As I was wrapping up a quick ab exercise, I decided to take a shower at home instead of at the Y, as I'd planned. I counted the seconds at every light and rushed as fast as I could into the door to inspect the damage. There were only a few broken pieces, one critical, but the most fixable. Though I was sweaty, uncomfortable, and late for work, I pulled out some superglue and set about to repairing the damage. (I was not just a little irritated that such fine closeup work in a poorly lit room on tiny black objects is becoming downright difficult. Even if I had any idea where my reading glasses are, I doubt they'd do much anymore.)

I did the best repair I could, tenderly holding each piece together until the glue set, and hoped that by the time he got home, whatever good the glue could do would be at its best. Worst case, I'd get new pieces, or a whole new box.

But didn't he deserve some serious consequences for not listening to me for the 1000th time? And as Dave pointed out, he doesn't leave us a lot of choices. Still, his disappointment and grief were deep. Slot cars are the closest thing to true love a 6-year-old boy has, he feels it deeply. I was OK with him being mad at me, that happens -- the comment about not loving me didn't bother me at all -- but his intense loss was too much for me to take. If anyone made him feel that bad, I'd do anything to make it better for him.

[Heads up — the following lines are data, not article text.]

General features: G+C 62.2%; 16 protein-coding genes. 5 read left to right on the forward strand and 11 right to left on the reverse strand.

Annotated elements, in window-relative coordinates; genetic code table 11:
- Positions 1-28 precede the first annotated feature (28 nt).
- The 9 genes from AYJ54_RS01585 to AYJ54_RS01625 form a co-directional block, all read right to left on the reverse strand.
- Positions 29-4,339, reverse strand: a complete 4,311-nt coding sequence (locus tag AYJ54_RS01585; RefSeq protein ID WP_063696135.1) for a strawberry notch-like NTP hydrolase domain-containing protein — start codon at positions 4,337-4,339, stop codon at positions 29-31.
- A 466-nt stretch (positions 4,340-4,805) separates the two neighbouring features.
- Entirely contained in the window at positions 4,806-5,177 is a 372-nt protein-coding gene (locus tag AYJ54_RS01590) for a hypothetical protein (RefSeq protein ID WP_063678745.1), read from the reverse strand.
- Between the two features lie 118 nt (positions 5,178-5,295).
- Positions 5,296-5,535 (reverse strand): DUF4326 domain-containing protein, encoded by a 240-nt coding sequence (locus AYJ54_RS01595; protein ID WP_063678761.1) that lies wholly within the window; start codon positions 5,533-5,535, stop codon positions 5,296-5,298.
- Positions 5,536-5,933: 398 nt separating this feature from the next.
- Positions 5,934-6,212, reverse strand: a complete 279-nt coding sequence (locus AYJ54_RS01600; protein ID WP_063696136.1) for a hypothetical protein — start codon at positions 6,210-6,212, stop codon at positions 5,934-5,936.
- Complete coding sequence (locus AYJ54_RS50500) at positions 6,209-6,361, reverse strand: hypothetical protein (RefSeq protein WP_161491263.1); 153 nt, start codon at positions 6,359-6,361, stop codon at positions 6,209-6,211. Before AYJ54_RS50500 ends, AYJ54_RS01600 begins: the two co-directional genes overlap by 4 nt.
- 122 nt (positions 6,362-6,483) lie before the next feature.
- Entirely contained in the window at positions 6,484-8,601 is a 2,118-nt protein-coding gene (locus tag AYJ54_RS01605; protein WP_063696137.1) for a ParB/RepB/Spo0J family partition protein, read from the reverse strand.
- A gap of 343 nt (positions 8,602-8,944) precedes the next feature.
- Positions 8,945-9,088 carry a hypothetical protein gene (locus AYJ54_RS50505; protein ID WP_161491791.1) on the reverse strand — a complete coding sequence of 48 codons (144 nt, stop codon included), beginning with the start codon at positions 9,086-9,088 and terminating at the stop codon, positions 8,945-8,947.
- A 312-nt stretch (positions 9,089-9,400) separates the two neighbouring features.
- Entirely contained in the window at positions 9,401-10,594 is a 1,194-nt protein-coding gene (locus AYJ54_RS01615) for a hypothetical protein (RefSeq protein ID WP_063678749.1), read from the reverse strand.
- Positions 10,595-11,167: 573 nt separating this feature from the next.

I think it's official. No one can break my heart the way my firstborn son can. My husband used to hold that sole honor, but he has to share it now. And that's what I was doing this morning instead of going to work, squinting and straining to see while placing tiny pieces of plastic together with tweezers: fixing my own broken heart.

I didn't tell Gabriel I fixed it, and avoided the question when he and Julian both asked. I wasn't sure it would hold. But he was playing with it again this evening, able to enjoy its natural life. He'll accept its inevitable demise, but he doesn't have to accept an early one. He was happy. That took the edge off my shame.

And tomorrow, if he putzes around in the morning, I'll take away ice cream.



Louise said...

I admire that you are willing to share this story; sounds like it was painful for both of you.

I wasn't going to comment until I saw this article in the NY Times:

I think you're both going to be okay :-)

mommieN. said...

She threw a box of crayons? That's it? And then talked to her boys about it, and they understood the concept of not cleaning up someone else's messes? And felt bad about it? And a lesson was learned?!?!!

This did not occur in any universe I'm aware of! Where's the next rocket ship?!

We'll be OK. Thing is, they respond much better to the same words spoken un-yelled -- if they're heard at all above the din. Being completely ignored, on the other answers.